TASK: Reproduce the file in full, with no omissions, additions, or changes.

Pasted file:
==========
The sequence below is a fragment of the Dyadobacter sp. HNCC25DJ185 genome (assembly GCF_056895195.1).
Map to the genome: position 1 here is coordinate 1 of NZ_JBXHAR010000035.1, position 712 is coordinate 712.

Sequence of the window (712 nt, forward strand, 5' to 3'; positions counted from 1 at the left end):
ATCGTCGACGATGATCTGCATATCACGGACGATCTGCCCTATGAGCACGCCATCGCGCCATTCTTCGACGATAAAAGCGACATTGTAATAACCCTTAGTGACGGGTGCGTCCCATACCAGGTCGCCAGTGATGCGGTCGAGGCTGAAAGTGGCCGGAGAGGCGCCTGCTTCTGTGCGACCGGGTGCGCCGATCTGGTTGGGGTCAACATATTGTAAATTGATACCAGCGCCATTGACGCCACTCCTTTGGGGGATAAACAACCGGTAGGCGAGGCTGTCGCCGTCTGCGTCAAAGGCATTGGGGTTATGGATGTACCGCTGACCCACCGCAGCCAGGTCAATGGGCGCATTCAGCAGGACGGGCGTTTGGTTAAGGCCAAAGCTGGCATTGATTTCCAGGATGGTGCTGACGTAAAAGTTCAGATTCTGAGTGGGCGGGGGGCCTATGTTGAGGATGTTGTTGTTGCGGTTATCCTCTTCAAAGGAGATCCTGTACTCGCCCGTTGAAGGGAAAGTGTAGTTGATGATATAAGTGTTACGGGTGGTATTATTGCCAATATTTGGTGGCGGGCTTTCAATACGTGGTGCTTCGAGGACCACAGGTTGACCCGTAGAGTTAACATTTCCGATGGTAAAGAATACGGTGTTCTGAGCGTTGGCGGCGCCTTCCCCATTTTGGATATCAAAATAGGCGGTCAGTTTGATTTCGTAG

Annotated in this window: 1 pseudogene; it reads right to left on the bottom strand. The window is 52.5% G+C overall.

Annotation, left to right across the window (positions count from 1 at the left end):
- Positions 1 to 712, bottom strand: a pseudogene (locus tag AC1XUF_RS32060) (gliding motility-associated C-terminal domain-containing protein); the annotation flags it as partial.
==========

The sequence below is a fragment of the Dyadobacter sp. HNCC25DJ185 genome (assembly GCF_056895195.1).
Map to the genome: position 1 here is coordinate 1 of NZ_JBXHAR010000035.1, position 712 is coordinate 712.

Sequence of the window (712 nt, forward strand, 5' to 3'; positions counted from 1 at the left end):
ATCGTCGACGATGATCTGCATATCACGGACGATCTGCCCTATGAGCACGCCATCGCGCCATTCTTCGACGATAAAAGCGACATTGTAATAACCCTTAGTGACGGGTGCGTCCCATACCAGGTCGCCAGTGATGCGGTCGAGGCTGAAAGTGGCCGGAGAGGCGCCTGCTTCTGTGCGACCGGGTGCGCCGATCTGGTTGGGGTCAACATATTGTAAATTGATACCAGCGCCATTGACGCCACTCCTTTGGGGGATAAACAACCGGTAGGCGAGGCTGTCGCCGTCTGCGTCAAAGGCATTGGGGTTATGGATGTACCGCTGACCCACCGCAGCCAGGTCAATGGGCGCATTCAGCAGGACGGGCGTTTGGTTAAGGCCAAAGCTGGCATTGATTTCCAGGATGGTGCTGACGTAAAAGTTCAGATTCTGAGTGGGCGGGGGGCCTATGTTGAGGATGTTGTTGTTGCGGTTATCCTCTTCAAAGGAGATCCTGTACTCGCCCGTTGAAGGGAAAGTGTAGTTGATGATATAAGTGTTACGGGTGGTATTATTGCCAATATTTGGTGGCGGGCTTTCAATACGTGGTGCTTCGAGGACCACAGGTTGACCCGTAGAGTTAACATTTCCGATGGTAAAGAATACGGTGTTCTGAGCGTTGGCGGCGCCTTCCCCATTTTGGATATCAAAATAGGCGGTCAGTTTGATTTCGTAG

Annotated in this window: 1 pseudogene; it reads right to left on the bottom strand. The window is 52.5% G+C overall.

Annotation, left to right across the window (positions count from 1 at the left end):
- Positions 1 to 712, bottom strand: a pseudogene (locus tag AC1XUF_RS32060) (gliding motility-associated C-terminal domain-containing protein); the annotation flags it as partial.